Has variety sketch peaked? This year’s Emmy category got caught in the rule change that limited the number of nominations in proportion to the number of contenders submitted — and with just 14 entries, that meant only three ballot slots. Several of last year’s nominees (“Documentary Now,” “I Love You, America With Sarah Silverman” and “Who Is America?”) weren’t eligible in 2020, while “At Home With Amy Sedaris” didn’t make the cut, leaving room for returnees “Saturday Night Live” and “Drunk History,” and newcomer “A Black Lady Sketch Show.” With previous nominees such as “Portlandia,” and winners “Key & Peele” and “Inside Amy Schumer” also long gone, variety sketch could be at a crossroads. NBC’s “Saturday Night Live” is looking for a fourth consecutive win, but keep an eye on upstart “A Black Lady Sketch Show,” from HBO.

The Case for “Saturday Night Live”
“Saturday Night Live” wasn’t much of an Emmy player for most of its run, having landed just 14 nominations during the entire decade of the 1980s, and 29 in the 1990s. Things didn’t really take off for the show until the late 2000s, when the Emmys began allowing “SNL” performers to compete in the comedy acting categories. That, along with an increased interest in “SNL’s” political impact during the 2008 presidential campaign, set the show on a new Emmys course that continues to this day. “SNL” is now easily the most-honored broadcast TV show at the Emmys, with 15 nominations overall this year. That brings the show to 285 nominations in its history — the most ever for a program (with second place “Game of Thrones” far behind at 161). Creator Lorne Michaels continues to add to his record as the most-nominated individual ever, with 91. “Saturday Night Live” remains a powerful pop culture force, and the show’s at-home pandemic episodes only amplified that.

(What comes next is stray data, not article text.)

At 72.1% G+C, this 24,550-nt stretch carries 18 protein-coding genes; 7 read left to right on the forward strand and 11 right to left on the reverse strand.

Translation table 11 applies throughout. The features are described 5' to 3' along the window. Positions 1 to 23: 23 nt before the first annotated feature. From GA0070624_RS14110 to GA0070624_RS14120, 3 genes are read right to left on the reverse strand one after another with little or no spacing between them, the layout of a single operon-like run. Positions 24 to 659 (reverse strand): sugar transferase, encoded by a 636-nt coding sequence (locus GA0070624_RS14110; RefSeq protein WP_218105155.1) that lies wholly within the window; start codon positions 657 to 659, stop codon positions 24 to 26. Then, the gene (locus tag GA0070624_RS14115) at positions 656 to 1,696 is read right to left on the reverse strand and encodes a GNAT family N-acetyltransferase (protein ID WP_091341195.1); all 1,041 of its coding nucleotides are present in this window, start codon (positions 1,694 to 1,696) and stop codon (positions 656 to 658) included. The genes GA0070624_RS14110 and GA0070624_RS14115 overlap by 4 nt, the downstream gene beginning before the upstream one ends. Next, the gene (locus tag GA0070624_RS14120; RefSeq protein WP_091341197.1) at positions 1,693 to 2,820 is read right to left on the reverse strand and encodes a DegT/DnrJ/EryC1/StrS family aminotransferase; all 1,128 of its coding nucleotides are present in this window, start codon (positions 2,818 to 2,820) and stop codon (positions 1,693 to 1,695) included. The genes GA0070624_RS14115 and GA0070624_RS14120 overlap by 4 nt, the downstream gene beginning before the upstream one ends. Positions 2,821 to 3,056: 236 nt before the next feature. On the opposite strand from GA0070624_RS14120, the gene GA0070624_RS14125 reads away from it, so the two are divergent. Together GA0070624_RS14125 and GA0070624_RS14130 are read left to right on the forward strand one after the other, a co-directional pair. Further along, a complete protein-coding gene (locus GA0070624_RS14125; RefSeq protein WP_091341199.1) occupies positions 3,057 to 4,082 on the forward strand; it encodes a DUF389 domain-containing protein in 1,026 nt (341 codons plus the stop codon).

The Case for “A Black Lady Sketch Show”
As powerful as “Saturday Night Live” is, it hasn’t always won the variety sketch race, which was launched in 2015, when variety series was split into separate sketch and talk categories. “Inside Amy Schumer” and “Key & Peele” won in those first two years, and “A Black Lady Sketch Show” could very well give “SNL” a real challenge. The critically acclaimed HBO comedy was created by Robin Thede, breaking new ground as one of the first sketch comedy series created by and starring Black women. Not only is Thede making history, but so is “A Black Lady Sketch Show” director Dime Davis, nominated in the variety directing category. The show’s third Emmy nomination went to Angela Bassett, as guest comedy actress for the appropriately titled episode “Angela Bassett Is the Baddest B***h.” Adding to the buzz: Besides Thede, the show’s executive producers include Issa Rae, who has also caught the serious attention of voters thanks to her HBO comedy “Insecure.” If Academy members are looking to shake things up this year, it feels like a good time to recognize “A Black Lady Sketch Show.”